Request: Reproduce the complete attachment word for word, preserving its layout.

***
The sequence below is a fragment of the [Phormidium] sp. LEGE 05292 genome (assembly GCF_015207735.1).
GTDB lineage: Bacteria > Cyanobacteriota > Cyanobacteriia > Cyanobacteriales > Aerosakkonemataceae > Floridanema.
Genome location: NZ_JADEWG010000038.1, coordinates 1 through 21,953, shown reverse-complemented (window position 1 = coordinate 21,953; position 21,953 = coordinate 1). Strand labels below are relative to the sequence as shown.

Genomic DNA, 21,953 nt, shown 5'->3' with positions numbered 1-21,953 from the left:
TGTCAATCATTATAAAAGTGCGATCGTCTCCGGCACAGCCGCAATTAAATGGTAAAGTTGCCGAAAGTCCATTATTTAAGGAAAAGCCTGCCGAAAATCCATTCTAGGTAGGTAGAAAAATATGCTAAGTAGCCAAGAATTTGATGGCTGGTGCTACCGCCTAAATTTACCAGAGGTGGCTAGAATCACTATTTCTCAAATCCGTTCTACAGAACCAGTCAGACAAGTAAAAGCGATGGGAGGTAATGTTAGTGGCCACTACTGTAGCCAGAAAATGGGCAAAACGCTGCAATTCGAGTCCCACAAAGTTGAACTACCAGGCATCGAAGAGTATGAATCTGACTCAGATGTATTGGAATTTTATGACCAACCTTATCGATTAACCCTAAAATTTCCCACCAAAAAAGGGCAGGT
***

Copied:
The sequence below is a fragment of the [Phormidium] sp. LEGE 05292 genome (assembly GCF_015207735.1).
GTDB lineage: Bacteria > Cyanobacteriota > Cyanobacteriia > Cyanobacteriales > Aerosakkonemataceae > Floridanema.
Genome location: NZ_JADEWG010000038.1, coordinates 1 through 21,953, shown reverse-complemented (window position 1 = coordinate 21,953; position 21,953 = coordinate 1). Strand labels below are relative to the sequence as shown.

Genomic DNA, 21,953 nt, shown 5'->3' with positions numbered 1-21,953 from the left:
TGTCAATCATTATAAAAGTGCGATCGTCTCCGGCACAGCCGCAATTAAATGGTAAAGTTGCCGAAAGTCCATTATTTAAGGAAAAGCCTGCCGAAAATCCATTCTAGGTAGGTAGAAAAATATGCTAAGTAGCCAAGAATTTGATGGCTGGTGCTACCGCCTAAATTTACCAGAGGTGGCTAGAATCACTATTTCTCAAATCCGTTCTACAGAACCAGTCAGACAAGTAAAAGCGATGGGAGGTAATGTTAGTGGCCACTACTGTAGCCAGAAAATGGGCAAAACGCTGCAATTCGAGTCCCACAAAGTTGAACTACCAGGCATCGAAGAGTATGAATCTGACTCAGATGTATTGGAATTTTATGACCAACCTTATCGATTAACCCTAAAATTTCCCACCAAAAAAGGGCAGGT